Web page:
CHAPTER III. THE CRIOLLO VILLAGE.
Each house possesses its private altar, where the saints are kept. That sacred spot is veiled off when possible - if only by hanging in front of it a cow's hide - from the rest of the dwelling. It consists, according to the wealth or piety of the housewife, in expensive crosses, beads, and pictures of saints decked out with costly care; or, it may be, but one soiled lithograph surrounded by paper flowers or cheap baubles of the poorer classes; but all are alike sacred. Everything of value or beauty is collected and put as an offering to these deities - pieces of colored paper, birds' eggs, a rosy tomato or pomegranate, or any colored picture or bright tin. Descending from the ridiculous to the gruesome, I have known a mother scrape and clean the bones of her dead daughter in order that they might be given a place on the altar. Round this venerated spot the goodwife, with her palm-leaf broom, sweeps with assiduous care, and afterwards carefully dusts her crucifix and other devotional objects with her brush of ostrich feathers. Here she kneels in prayer to the different saints. God Himself is never invoked. Saint Anthony interests himself in finding her lost ring, and Saint Roque is a wonderful physician in case of sickness. If she be a maiden Saint Carmen will find her a suitable husband; if a widow, Saint John will be a husband to her; and if an orphan, the sacred heart of the Virgin of Carmen gives balsam to the forlorn one. Saint Joseph protects the artisan, and if a candle is burnt in front of Saint Ramon, he will most obligingly turn away the tempest or the lightning stroke. In all cases one candle at least must be promised these mysterious benefactors, and rash indeed would be the man or woman who failed to burn the candle; some most terrible vengeance would surely overtake him or his family.
God, as I have said, is never invoked. Perhaps He is supposed to sit in solitary grandeur while the saints administer His affairs? These latter are innumerable, and whatever may be their position in the minds of Romanists in other lands, in South America they are distinct and separate gods, and their graven image, picture or carving is worshipped as such.
When religious questions have not arisen, life in those remote villages has passed very pleasantly. The people live in great simplicity, knowing scarcely anything of the outside world and its progress.
At the Feast of St. John the women take sheep and lambs, gaily decorated with colored ribbons, to church with them. That is an act of worship, for the priest puts his hand on each lamb and blesses it. Avelorio for the dead, or a dance at a child's death, are generally the only meetings beside the church; but, as the poet says:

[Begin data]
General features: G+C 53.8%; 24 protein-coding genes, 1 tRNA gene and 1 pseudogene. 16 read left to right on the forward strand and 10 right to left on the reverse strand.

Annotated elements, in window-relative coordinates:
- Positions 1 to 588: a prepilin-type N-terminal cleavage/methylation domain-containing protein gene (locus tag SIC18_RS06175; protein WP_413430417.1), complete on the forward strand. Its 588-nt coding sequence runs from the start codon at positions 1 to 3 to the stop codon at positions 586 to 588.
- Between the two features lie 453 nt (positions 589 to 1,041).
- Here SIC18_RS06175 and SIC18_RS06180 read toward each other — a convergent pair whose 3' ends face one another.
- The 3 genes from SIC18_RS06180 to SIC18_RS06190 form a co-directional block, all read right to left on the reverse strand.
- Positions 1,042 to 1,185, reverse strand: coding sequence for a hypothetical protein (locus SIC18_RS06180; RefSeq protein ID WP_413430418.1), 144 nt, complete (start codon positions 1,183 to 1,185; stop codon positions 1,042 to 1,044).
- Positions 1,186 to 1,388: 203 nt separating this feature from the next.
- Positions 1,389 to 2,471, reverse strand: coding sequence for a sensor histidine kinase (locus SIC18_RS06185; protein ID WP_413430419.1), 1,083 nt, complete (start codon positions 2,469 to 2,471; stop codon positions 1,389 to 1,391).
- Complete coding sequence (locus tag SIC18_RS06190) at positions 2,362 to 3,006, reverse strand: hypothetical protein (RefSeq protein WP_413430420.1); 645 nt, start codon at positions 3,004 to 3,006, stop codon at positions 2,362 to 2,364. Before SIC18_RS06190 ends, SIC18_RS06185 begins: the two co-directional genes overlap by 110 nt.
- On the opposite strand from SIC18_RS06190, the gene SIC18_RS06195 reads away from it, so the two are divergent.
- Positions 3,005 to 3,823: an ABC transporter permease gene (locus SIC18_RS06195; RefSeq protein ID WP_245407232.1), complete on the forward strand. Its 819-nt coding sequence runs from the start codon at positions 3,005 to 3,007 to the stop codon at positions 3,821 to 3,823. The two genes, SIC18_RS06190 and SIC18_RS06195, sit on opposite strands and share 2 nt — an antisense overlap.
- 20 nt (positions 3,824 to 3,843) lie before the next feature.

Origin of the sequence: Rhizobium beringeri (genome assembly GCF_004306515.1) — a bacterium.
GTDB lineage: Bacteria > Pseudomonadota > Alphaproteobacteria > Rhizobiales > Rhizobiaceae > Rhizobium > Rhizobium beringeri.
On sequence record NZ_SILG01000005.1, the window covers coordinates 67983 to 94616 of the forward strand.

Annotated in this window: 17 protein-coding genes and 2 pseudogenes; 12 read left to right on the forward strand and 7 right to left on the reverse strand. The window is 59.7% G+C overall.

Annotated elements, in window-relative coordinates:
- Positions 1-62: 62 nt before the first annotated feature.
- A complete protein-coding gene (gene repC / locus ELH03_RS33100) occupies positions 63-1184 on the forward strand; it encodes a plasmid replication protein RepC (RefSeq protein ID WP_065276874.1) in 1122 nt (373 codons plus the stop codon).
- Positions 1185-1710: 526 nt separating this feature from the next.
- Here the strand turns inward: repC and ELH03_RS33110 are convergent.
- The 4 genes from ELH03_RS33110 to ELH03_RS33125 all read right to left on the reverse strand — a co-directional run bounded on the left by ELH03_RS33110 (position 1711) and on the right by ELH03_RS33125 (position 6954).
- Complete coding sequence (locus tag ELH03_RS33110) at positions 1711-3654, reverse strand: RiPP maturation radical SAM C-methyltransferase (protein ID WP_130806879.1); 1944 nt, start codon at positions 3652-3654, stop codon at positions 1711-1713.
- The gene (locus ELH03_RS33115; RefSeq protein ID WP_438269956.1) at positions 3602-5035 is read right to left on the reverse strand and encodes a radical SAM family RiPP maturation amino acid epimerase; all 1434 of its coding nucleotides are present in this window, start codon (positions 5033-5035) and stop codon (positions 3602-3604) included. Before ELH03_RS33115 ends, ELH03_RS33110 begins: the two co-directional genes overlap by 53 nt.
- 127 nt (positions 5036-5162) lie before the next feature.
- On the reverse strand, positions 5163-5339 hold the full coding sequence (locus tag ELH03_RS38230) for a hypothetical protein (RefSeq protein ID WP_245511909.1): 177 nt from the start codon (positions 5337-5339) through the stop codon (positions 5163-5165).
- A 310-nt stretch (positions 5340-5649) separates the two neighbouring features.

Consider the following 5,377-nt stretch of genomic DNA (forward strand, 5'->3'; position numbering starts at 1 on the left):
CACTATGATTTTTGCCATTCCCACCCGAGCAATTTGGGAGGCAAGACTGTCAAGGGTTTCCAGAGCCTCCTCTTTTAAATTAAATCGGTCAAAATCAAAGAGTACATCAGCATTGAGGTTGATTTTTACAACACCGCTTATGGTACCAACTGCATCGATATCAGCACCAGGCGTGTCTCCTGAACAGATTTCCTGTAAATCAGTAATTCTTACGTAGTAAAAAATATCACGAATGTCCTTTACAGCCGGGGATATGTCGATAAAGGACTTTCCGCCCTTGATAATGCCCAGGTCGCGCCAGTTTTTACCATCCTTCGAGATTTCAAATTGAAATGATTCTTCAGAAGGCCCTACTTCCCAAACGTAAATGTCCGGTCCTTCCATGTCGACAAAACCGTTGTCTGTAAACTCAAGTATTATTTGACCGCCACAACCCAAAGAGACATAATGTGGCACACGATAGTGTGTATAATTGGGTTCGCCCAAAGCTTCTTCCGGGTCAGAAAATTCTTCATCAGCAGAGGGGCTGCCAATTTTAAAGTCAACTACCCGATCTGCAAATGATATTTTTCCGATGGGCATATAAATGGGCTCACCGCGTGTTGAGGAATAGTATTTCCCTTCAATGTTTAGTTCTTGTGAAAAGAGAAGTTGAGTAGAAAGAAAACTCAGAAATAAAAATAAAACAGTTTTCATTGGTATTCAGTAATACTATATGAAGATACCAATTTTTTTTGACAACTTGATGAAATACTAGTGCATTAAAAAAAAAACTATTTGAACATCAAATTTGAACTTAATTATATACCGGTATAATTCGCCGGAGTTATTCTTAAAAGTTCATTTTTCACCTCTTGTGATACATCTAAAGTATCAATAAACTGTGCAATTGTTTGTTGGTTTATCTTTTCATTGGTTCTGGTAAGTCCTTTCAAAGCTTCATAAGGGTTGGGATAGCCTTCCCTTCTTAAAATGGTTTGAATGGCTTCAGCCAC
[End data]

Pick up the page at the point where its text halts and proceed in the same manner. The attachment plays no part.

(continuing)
"'Tis known, at least it should be, that throughout
All countries of the Catholic persuasion,
Some weeks before Shrove Tuiesiday comes about,
The people take their fill of recreation,
And buy repentance ere they grow devout,
However high their rank or low their station,
With fiddlling, feasting, dancing, drinking, masking,
And other things which may be had for asking."
Carnival is a joyous time, and if for only once in the year the quiet town then resounds with mirth. Pails of water are carried up to the flat roofs of the houses, and each unwary pedestrian is in turn deluged. At other times flour is substituted, and on the last day of the feast ashes are thrown on all sides. At other seasons of the year the streets are quiet, and after the rural pursuits of the day are over, the guitar is brought out, and the evening breeze wafts waves of music to each listening ear. The guitar is in all South America what the bag-pipes are to Scotland-the national musical instrument of the people. The Criollo plays mostly plaintive, broken airs - now so low as to be almost inaudible, then high and shrill. Here and there he accompanies the music with snatches of song, telling of an exploit or describing the dark eyes of some lovely maiden. The airs strike one as being very strange, and decidedly unlike the rolling songs of British music.
In those interior towns a very quiet life may be passed, far away from the whistle of the railway engine. Everything is simplicity itself, and it might almost be said of some that time itself seems at a standstill. During the heat of the day the streets are entirely deserted; shops are closed, and all the world is asleep, for that is the siesta time. "They eat their dinners and go to sleep - and could they do better?"